weather effects

How does the weather affect your mood?

Some studies suggest that as many as 1 in 30 people suffer from Seasonal Affective Disorder (SAD) in the UK, while a 2005 study by psychologists at the University of Alaska found that long winters can cause lethargy, carbohydrate craving, melancholy, incoherent thinking, libido loss and unsociability. The notion of winter sadness is generally accepted, but the science backing it up is less conclusive.

A wide-ranging 20 year study observing the link between season and mood found the correlation to be inconclusive. “It seems that some people may be too quick to put their mood down to the weather or the season,” say health analysts BMJ, “when the cause may be something else altogether.”

Bring me sunshine

So, onto a lighter note. Psychologists at the University of Michigan found that pleasant weather improves mood, memory and creativity. Many sources, such as the University of Michigan, cite the sun’s Vitamin D as an essential ingredient in wellbeing, and more time spent outdoors often equals more exercise, more brain activity and less time stuck indoors getting irritable.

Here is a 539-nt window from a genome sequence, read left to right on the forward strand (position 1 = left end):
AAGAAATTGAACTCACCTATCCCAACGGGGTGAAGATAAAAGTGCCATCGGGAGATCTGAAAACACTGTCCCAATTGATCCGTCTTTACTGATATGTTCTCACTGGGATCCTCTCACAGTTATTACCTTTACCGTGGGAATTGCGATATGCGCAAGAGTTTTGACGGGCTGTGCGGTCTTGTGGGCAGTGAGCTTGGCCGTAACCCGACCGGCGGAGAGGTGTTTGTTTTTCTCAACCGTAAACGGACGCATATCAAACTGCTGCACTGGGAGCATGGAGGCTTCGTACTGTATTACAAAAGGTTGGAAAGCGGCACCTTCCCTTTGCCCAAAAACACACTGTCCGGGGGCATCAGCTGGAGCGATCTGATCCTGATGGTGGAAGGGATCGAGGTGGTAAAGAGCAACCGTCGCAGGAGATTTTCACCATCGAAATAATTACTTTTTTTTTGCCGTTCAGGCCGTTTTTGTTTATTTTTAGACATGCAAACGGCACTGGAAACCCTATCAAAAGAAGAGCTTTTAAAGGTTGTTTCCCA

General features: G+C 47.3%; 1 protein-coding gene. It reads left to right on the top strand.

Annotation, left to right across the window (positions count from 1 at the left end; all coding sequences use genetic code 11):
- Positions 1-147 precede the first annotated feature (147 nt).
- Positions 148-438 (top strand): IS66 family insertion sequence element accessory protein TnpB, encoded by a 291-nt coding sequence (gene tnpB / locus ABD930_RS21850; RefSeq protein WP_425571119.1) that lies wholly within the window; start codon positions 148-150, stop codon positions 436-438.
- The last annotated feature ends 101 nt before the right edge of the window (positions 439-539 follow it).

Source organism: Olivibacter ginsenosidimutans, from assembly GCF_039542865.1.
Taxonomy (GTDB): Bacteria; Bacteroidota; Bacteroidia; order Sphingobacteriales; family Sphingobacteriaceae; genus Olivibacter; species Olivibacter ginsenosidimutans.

But as you’ve probably guessed, it’s not quite as simple as all that. In the UK’s regular happiness surveys, the happiest and least anxious part of the nation is commonly named as Shetland, Scotland’s northernmost point. A famous 1998 study, Does Living in California Make People Happy?, saw psychologists David Shkade and Daniel Kahneman testing the theory that a sunny climate equates to a sunny disposition. The conclusion: it doesn’t.
In fact, a Dutch study found that rates of depression in the Netherlands peaked during summer and autumn. Some research goes further and suggests suicides are more common in the late spring and early summer.
That’s the research anyway. But what about your own experiences? How does the weather affect your mood?

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